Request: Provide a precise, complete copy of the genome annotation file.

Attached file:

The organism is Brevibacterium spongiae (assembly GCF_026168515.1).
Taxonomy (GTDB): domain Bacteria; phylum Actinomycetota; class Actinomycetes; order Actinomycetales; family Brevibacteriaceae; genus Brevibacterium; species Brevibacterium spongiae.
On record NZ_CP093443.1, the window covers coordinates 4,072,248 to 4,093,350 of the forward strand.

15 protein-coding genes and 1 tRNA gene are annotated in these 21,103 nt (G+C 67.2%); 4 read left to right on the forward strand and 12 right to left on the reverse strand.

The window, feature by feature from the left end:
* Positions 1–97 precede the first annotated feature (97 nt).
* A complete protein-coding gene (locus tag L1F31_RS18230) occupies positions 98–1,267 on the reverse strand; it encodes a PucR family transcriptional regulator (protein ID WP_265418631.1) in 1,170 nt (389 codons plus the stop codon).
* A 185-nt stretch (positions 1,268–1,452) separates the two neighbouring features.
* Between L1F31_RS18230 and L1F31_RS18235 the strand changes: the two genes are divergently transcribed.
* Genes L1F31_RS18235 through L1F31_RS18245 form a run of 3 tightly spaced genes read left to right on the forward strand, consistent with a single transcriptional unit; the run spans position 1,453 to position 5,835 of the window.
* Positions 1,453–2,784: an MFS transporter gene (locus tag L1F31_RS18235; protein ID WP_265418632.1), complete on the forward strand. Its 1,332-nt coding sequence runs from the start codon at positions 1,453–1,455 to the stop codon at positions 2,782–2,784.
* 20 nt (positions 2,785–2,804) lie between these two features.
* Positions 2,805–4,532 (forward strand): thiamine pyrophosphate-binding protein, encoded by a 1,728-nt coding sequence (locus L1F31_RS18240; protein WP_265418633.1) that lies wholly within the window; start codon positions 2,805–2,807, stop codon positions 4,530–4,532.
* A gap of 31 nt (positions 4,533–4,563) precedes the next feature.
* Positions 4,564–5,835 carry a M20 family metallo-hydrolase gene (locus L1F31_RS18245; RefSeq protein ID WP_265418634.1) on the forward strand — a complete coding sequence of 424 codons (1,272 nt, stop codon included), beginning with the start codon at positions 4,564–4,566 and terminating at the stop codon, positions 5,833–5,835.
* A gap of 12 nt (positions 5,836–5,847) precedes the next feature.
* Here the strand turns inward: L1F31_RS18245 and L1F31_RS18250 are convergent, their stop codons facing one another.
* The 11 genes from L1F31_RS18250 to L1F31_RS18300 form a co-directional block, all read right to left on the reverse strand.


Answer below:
The organism is Brevibacterium spongiae (assembly GCF_026168515.1).
Taxonomy (GTDB): domain Bacteria; phylum Actinomycetota; class Actinomycetes; order Actinomycetales; family Brevibacteriaceae; genus Brevibacterium; species Brevibacterium spongiae.
On record NZ_CP093443.1, the window covers coordinates 4,072,248 to 4,093,350 of the forward strand.

15 protein-coding genes and 1 tRNA gene are annotated in these 21,103 nt (G+C 67.2%); 4 read left to right on the forward strand and 12 right to left on the reverse strand.

The window, feature by feature from the left end:
* Positions 1–97 precede the first annotated feature (97 nt).
* A complete protein-coding gene (locus tag L1F31_RS18230) occupies positions 98–1,267 on the reverse strand; it encodes a PucR family transcriptional regulator (protein ID WP_265418631.1) in 1,170 nt (389 codons plus the stop codon).
* A 185-nt stretch (positions 1,268–1,452) separates the two neighbouring features.
* Between L1F31_RS18230 and L1F31_RS18235 the strand changes: the two genes are divergently transcribed.
* Genes L1F31_RS18235 through L1F31_RS18245 form a run of 3 tightly spaced genes read left to right on the forward strand, consistent with a single transcriptional unit; the run spans position 1,453 to position 5,835 of the window.
* Positions 1,453–2,784: an MFS transporter gene (locus tag L1F31_RS18235; protein ID WP_265418632.1), complete on the forward strand. Its 1,332-nt coding sequence runs from the start codon at positions 1,453–1,455 to the stop codon at positions 2,782–2,784.
* 20 nt (positions 2,785–2,804) lie between these two features.
* Positions 2,805–4,532 (forward strand): thiamine pyrophosphate-binding protein, encoded by a 1,728-nt coding sequence (locus L1F31_RS18240; protein WP_265418633.1) that lies wholly within the window; start codon positions 2,805–2,807, stop codon positions 4,530–4,532.
* A gap of 31 nt (positions 4,533–4,563) precedes the next feature.
* Positions 4,564–5,835 carry a M20 family metallo-hydrolase gene (locus L1F31_RS18245; RefSeq protein ID WP_265418634.1) on the forward strand — a complete coding sequence of 424 codons (1,272 nt, stop codon included), beginning with the start codon at positions 4,564–4,566 and terminating at the stop codon, positions 5,833–5,835.
* A gap of 12 nt (positions 5,836–5,847) precedes the next feature.
* Here the strand turns inward: L1F31_RS18245 and L1F31_RS18250 are convergent, their stop codons facing one another.
* The 11 genes from L1F31_RS18250 to L1F31_RS18300 form a co-directional block, all read right to left on the reverse strand.